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Despite big name, Shakespeare school still feels cuts




Students from Rafe Esquith's Hobart Shakespeareans perform in this year's production The Tempest.
Students from Rafe Esquith's Hobart Shakespeareans perform in this year's production The Tempest.
Kurt Ingham
Students from Rafe Esquith's Hobart Shakespeareans perform in this year's production The Tempest.
Students perform during a production of the Tempest at LAUSD's Hobart Boulevard Elementary School.
Kurt Ingham
Students from Rafe Esquith's Hobart Shakespeareans perform in this year's production The Tempest.
Emily Park, who plays Prospero, performs in a scene from Shakespeare's The Tempest.
Kurt Ingham
Students from Rafe Esquith's Hobart Shakespeareans perform in this year's production The Tempest.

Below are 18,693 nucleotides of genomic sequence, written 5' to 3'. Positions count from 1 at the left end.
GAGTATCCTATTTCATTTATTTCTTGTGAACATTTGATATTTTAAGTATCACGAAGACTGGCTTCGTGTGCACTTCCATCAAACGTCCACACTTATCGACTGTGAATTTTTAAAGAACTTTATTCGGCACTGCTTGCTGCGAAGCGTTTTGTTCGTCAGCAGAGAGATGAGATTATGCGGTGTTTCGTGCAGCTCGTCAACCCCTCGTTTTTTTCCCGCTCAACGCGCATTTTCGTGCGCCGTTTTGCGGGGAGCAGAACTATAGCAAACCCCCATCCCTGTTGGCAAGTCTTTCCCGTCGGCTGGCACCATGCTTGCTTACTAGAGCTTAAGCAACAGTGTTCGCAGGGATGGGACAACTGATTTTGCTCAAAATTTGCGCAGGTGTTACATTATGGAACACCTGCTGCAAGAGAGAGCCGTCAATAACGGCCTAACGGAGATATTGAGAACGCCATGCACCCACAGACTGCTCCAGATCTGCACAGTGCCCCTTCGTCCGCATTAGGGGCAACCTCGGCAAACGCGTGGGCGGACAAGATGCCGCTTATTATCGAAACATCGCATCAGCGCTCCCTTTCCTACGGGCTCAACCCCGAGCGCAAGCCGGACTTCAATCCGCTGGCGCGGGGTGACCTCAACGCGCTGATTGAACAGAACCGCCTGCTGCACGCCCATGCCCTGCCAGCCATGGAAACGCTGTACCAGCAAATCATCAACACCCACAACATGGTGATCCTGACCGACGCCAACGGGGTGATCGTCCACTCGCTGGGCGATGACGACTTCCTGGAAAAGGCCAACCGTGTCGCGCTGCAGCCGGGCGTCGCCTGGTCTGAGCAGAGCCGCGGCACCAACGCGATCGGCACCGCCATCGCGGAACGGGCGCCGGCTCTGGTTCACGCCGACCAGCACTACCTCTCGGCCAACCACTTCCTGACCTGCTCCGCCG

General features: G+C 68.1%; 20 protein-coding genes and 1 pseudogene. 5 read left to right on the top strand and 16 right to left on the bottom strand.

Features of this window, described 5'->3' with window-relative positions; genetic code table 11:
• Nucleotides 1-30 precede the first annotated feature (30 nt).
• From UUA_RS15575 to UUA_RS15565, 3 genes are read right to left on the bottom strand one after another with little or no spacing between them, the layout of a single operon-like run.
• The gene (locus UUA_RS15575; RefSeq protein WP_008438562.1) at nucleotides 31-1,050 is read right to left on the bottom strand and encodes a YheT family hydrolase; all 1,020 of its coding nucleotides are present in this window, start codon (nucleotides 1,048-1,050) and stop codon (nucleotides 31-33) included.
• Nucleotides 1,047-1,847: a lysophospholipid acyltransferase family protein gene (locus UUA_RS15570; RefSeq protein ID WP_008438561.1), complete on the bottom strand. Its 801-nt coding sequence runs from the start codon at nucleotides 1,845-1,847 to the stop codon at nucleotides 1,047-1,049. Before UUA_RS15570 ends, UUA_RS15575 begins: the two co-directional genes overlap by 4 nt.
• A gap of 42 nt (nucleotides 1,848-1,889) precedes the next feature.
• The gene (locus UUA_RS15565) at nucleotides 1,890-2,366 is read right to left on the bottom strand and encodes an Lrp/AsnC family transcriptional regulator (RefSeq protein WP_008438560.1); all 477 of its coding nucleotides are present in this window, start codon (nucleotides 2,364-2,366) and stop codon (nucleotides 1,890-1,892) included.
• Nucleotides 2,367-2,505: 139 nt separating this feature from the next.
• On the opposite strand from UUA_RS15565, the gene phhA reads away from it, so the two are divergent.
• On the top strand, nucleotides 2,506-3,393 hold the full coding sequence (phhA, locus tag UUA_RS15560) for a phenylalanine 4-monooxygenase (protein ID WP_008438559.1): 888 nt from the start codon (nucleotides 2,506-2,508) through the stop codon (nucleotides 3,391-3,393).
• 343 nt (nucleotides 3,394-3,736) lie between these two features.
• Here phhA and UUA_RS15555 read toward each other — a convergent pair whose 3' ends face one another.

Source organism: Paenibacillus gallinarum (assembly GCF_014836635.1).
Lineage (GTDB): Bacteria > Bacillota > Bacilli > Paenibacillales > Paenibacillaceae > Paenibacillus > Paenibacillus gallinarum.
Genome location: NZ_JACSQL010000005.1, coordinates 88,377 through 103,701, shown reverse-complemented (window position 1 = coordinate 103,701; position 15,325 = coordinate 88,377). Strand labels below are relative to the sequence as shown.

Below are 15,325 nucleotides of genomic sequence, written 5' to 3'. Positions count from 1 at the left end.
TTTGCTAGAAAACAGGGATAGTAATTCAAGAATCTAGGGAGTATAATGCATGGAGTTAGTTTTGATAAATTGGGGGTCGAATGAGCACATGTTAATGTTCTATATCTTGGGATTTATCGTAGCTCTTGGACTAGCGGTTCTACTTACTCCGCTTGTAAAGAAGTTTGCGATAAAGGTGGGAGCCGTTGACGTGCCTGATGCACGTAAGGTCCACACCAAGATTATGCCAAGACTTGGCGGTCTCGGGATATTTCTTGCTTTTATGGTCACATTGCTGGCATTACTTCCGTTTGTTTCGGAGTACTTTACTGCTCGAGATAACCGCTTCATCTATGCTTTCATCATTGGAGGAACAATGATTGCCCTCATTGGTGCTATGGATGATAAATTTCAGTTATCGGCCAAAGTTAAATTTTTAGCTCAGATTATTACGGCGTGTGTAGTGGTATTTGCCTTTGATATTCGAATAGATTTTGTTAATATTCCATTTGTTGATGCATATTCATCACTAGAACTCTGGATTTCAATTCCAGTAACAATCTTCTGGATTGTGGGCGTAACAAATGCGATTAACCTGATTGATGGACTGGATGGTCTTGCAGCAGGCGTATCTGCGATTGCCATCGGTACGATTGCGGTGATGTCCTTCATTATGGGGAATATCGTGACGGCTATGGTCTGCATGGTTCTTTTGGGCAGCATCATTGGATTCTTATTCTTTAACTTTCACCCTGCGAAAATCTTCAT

Brandeaux Lazo (center) performs with other students in The Tempest at Hobart Boulevard Elementary School.
Kurt Ingham
Students from Rafe Esquith's Hobart Shakespeareans perform in this year's production The Tempest.
Brandeaux Lazo, age 10, plays Caliban in a production of The Tempest.
Kurt Ingham


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For decades, superstar teacher Rafe Esquith has staged Shakespeare plays with students from Hobart Boulevard Elementary School in LA's Koreatown. Most of the kids come from low-income families and English isn't their first language. 

His success has been very public. He's written several books, been featured in a PBS documentary, and counts Oprah Winfrey and Sir Ian McKellen among his fans. But the notoriety hasn't spared Hobart Elementary from statewide cuts to school arts programs. 

KPCC's Mary Plummer sat in on this year's play, and tells us how the school has changed since he arrived.